SIEF2013 11th Congress: Tartu, Estonia.
30 June - 4 July, 2013
Tartu, Estonia; 30th June - 4th July
Sensory knowledge and its circulation [EN]
Location Jakobi 2, 438
Date and Start Time 01 July, 2013 at 10:30
This panel offers the opportunity to reflect on the role of sensory perception in accumulating knowledge within ethnographic fieldwork, focusing on how humans - in the research process as well as in everyday life - gather and circulate sensory knowledge.
This panel proposal takes the conference call as an opportunity to reflect on the role of sensory perception in accumulating knowledge within ethnographic fieldwork. Assuming that circulations of sensory knowledge - in the process of research as well as in everyday life - require a preceding process of gathering experiences before they can be articulated, this panel asks especially about the ways sensory knowledge is described, shared and passed on. The role of the body in this regard is not merely one of being a tool of the mind but of much rather being a source of knowledge itself (Pink 2009). As the ethnographer completely immerses into the field studied, an integral approach to ethnographic practice therefore not only needs to give voice to sensory perception but also to the knowledge obtained from that.
We particularly invite authors to contribute to our panel who reflect on the role of sensory perception in their research on sociocultural practices as varied as dancing, crafting or meditating, etc. How does the body come to know and how can this knowledge be shared and passed on? Moreover, we welcome papers which discuss how disruptions of already known ways of perception are dealt with. Which role does trial-and-error learning play and what are its consequences for passing on embodied knowledge? Can patterns of knowledge circulation be identified? Finally, which methodological implications arise from addressing sensory knowledge in ethnographic practice? And where are the limitations of this kind of methodological approach?
This panel is closed to new paper proposals.
Sensory experience, food and ethnographic apprenticeship in a Sicilian market, Catania
In this paper, the daily experience of buying food is seen as sensory experience. Thus the ethnography work within a market could only be carried out as an apprenticeship.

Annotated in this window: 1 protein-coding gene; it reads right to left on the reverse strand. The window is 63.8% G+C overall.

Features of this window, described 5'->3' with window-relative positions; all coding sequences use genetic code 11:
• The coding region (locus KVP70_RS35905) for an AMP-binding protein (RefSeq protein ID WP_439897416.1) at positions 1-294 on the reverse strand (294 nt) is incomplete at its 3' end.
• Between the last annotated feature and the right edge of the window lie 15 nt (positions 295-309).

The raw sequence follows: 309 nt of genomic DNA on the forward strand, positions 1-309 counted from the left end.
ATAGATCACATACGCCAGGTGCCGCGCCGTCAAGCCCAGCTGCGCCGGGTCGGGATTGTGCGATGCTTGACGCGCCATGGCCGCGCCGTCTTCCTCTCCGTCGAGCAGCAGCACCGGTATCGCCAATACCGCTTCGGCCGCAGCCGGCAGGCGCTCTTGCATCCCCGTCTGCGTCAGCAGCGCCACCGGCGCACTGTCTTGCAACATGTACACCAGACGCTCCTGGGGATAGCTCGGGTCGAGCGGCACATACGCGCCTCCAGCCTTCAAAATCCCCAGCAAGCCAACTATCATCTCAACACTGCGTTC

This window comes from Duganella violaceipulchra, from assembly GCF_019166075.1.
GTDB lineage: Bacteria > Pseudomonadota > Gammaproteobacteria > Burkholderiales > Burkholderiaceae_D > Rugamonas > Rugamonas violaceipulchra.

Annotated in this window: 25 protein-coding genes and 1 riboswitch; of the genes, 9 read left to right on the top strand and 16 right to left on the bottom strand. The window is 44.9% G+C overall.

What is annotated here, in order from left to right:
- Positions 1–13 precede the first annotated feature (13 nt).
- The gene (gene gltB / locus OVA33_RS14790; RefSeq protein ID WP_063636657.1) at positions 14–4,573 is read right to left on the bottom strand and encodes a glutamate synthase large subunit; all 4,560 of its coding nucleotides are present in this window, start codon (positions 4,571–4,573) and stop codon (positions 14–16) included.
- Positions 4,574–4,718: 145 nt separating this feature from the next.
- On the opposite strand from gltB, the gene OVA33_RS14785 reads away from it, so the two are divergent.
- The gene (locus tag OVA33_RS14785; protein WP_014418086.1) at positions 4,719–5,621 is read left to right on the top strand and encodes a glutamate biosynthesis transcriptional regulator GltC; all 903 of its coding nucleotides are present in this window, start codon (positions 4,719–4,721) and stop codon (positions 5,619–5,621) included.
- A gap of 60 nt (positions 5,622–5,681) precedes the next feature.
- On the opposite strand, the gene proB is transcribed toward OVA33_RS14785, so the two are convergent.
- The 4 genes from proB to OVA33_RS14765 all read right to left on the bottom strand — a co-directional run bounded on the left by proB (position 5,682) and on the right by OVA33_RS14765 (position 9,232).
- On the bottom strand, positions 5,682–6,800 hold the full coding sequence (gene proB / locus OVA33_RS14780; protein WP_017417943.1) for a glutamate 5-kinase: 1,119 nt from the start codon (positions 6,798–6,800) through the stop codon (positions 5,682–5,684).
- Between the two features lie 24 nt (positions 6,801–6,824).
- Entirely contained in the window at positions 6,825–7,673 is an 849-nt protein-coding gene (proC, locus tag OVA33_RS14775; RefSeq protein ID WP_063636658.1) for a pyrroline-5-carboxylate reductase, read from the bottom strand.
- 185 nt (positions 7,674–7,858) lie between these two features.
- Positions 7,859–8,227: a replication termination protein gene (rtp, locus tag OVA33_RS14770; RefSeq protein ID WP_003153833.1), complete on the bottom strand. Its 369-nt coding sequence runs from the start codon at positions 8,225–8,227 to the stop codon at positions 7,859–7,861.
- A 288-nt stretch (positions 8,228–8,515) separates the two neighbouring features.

The main line of research lies in my ethnographic work about a food market in Catania, Sicily. Learning to attain competence in 'the world of consumption' proved to be a multi-faceted process, transcending the mere activities of 'shopping' and 'buying'. The experience of the market is a totality of smells, sounds, consistencies, textures, and tastes, which follows customers home, until their kitchens and finally into their mouths. The market can be understood only in its overwhelming combination of perceptions, but it needs to be placed in a specific narrative of history, place and culture.
In this market a direct sensory relation with food is sought after, and represented as the traditional Sicilian way of experiencing food. It also helps to maintain a specific relationship to the landscape. It is the very performance of Sicilianess that takes the shape of a synaesthetic opera, in which different actors play their roles: acting, singing, sensing. The reciprocal orchestration of this piece is synaesthetic and kinaesthetic, marrying senses and movement together. It is exactly, and only, in the field of this cultural perception that one moves inside the market.
In such an environment, ethnography takes the shape of a sensory apprenticeship, which refers to the idea of food as craft and to the combination of bodily participation and cognitive knowledge. Apprenticeship implies participation and this way of looking at learning overcomes the dichotomy between body and mind.
Show me how to "correctly" gather a medicinal herb… Sensory perceptions as an ethnographic tool
This paper explores the inputs and limitations of sensory perceptions in the observation, description and analysis of the transmission of bodily techniques in the domain of domestic and artisanal herbal medicine in Switzerland.
Based on a three-year fieldwork, my contribution deals with domestic and artisanal herbal medicine in Switzerland. Currently inspired by a romantic but also political representation of the relation between humans and "Nature", this activity consists in gathering and transforming medicinal herbs into therapeutic products for familial use or on small scale direct sale.
Most of the practitioners agree that the moment of gathering plays an essential role in the quality of the final product. The practice of medicinal herbs' gathering puts the body in constraining and painful postures and can, according to some representations of practitioners, affect negatively the product. In order to reach "harmony" in the interaction and exchange with this living material (i.e. herbs) and thus extract its best properties, the gatherer should take into account not only the meteorological conditions, the lunar calendar or the favourable hours of the day, but also her or his specific bodily and emotional dispositions before and during the gathering. Perceived as sources of knowledge, the gatherer has to continuously observe, reflect on and adapt her or his gestures to her or his sensory, subjective and situated perceptions. Several ethnographic examples relying on observations but also on my own participation will be mobilized in order to (1) overcome the classical opposition body vs. spirit, (2) show how the material actually acts on human perceptions and techniques, (3) discuss the inputs and limitations of the use of the body as an epistemological and methodological tool in ethnographic research.